Firstly, huge thank you to Bloomsbury and NetGalley for providing me with an eBook and a print copy of this novel in exchange for an honest review.
Publication Date: 26/11/2020
Length: 416 pages
Genre: Translated Fiction | Japanese Fiction | Contemporary Fiction
A young woman walks into an employment agency and requests a job that has the following traits: it is close to her home, and it requires no reading, no writing – and ideally, very little thinking.GoodReads
She is sent to a nondescript office building where she is tasked with watching the hidden-camera feed of an author suspected of storing contraband goods. But observing someone for hours on end can be so inconvenient and tiresome. How will she stay awake? When can she take delivery of her favourite brand of tea? And, perhaps more importantly – how did she find herself in this situation in the first place?
As she moves from job to job, writing bus adverts for shops that mysteriously disappear, and composing advice for rice cracker wrappers that generate thousands of devoted followers, it becomes increasingly apparent that she’s not searching for the easiest job at all, but something altogether more meaningful…
As soon as I saw this novel pop up on my Twitter I knew I just had to read it, whether it be an ARC or a bought copy I just had to have it. Not only does it help me on my quest to read as many Japanese novels as possible, but it also covers the subject of work burnout which is something that hits close to home for me.
The entire novel is from the perspective of our mysterious unnamed protagonist. I didn’t notice for a while that she didn’t even have a name as I was just so absorbed in her narrative that I just didn’t realise. Looking back I really like the decision not to give much of a name or background to the character as it easily allows the reader to slot themselves into her life. I mean, how many of us have wished for an easy, no stress, job? At first you may think of the protagonist for being a little childish in her request but as the novel progresses, you begin to understand where she is coming from and witness how easily she finds herself giving her all to a job, even if it is temporary. As the novel features several different locations, we also meet a whole cast of interesting characters which made each job even more unique and, in some cases, mysterious.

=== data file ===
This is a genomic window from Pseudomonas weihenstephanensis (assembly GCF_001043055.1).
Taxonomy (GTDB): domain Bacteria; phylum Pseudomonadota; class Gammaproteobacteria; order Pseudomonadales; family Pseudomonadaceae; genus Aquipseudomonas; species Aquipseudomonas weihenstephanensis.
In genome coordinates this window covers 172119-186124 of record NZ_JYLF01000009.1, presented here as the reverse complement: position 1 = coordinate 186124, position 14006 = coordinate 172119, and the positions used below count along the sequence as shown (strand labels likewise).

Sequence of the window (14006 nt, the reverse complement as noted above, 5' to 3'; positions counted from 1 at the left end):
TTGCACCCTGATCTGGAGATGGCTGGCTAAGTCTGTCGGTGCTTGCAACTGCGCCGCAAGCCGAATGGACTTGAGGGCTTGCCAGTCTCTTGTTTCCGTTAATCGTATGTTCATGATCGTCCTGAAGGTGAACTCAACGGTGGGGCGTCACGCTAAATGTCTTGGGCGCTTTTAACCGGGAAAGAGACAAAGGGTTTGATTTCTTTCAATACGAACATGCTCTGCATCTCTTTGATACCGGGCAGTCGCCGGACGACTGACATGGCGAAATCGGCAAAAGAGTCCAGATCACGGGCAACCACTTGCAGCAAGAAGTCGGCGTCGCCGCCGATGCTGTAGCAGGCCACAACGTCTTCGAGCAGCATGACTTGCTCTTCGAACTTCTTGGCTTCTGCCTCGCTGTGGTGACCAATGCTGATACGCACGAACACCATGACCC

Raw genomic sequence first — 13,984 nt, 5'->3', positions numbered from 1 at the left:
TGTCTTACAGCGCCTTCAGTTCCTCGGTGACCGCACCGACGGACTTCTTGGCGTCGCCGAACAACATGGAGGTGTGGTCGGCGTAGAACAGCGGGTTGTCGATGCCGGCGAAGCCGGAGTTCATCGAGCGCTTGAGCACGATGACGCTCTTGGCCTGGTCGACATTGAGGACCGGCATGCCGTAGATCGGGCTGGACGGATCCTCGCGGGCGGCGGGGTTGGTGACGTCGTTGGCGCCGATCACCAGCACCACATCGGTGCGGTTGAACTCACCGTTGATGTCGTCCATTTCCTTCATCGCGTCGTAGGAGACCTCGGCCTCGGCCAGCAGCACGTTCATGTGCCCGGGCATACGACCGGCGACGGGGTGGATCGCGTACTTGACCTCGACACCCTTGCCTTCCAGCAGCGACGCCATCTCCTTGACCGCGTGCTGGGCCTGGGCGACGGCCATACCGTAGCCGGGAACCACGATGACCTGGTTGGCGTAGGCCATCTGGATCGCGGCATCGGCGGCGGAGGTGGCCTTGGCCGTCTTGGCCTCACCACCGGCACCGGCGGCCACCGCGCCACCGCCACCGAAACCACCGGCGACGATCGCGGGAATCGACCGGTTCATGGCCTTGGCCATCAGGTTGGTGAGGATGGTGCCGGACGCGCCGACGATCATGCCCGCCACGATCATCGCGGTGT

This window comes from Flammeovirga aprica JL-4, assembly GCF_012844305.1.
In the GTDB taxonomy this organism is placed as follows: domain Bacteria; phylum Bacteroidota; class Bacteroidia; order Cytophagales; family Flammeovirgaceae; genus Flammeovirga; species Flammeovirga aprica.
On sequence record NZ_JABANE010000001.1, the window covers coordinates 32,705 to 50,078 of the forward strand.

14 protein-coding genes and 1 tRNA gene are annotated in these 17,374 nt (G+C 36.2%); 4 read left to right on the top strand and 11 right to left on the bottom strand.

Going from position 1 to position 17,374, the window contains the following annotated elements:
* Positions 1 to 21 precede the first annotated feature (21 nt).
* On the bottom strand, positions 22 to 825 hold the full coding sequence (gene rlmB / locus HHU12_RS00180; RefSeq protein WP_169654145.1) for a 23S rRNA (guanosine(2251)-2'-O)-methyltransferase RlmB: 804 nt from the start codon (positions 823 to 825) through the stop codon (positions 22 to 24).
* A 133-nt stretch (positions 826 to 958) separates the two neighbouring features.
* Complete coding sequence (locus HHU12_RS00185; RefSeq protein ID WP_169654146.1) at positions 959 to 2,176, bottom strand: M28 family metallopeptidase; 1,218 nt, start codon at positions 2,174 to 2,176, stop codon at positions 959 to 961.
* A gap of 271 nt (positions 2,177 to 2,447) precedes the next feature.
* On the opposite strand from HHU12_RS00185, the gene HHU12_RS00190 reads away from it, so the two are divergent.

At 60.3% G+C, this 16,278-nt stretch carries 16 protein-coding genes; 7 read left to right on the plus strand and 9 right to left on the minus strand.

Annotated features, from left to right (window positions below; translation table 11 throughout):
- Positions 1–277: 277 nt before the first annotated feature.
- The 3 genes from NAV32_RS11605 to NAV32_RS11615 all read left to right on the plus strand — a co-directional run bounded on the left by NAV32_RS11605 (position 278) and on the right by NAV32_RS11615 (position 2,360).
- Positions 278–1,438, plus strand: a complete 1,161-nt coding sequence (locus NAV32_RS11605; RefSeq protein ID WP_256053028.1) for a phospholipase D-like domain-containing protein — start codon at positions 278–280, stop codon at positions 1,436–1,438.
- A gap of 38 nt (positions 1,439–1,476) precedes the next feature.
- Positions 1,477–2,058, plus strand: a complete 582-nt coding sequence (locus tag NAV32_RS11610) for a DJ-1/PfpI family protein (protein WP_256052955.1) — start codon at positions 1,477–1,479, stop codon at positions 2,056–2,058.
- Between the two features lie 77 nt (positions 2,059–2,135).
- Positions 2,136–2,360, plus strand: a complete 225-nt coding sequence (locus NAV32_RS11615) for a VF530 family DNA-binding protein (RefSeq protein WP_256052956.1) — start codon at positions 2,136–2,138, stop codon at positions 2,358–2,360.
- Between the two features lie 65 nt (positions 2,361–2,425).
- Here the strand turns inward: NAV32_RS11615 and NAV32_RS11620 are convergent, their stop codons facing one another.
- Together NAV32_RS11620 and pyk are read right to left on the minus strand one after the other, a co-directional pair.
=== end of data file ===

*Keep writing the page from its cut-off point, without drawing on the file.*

I really liked how the novel was split into parts and how each part focused on a different job, despite each part having a separate focus the novel didn’t feel disjointed in any way. I enjoyed how each job was seemingly random and some being jobs that I would have never have thought of before. Some of the jobs even had elements of magic realism or mystery to it, some I could figure out or theorise and some that left me wishing that we were provided with answers. However, I understand that this is entirely dependent on the reader and some people will love the lack of explanation offered in some parts. As the novel progresses we learn a little more about the protagonist and I loved how it wasn’t until the end of the novel where we get the answer to a question that I was asking throughout the book!
As you can tell I really enjoyed this book and thought it was great! It effortlessly captures how disillusioned you can get with work regardless of the job and how something that you may enjoy at first can quickly become a source of stress, and even paranoia. I love Tsumura’s writing style and thought the translation from Polly Barton still captured Tsumura’s unique voice and I would love for more of her work to be translated into English in the future.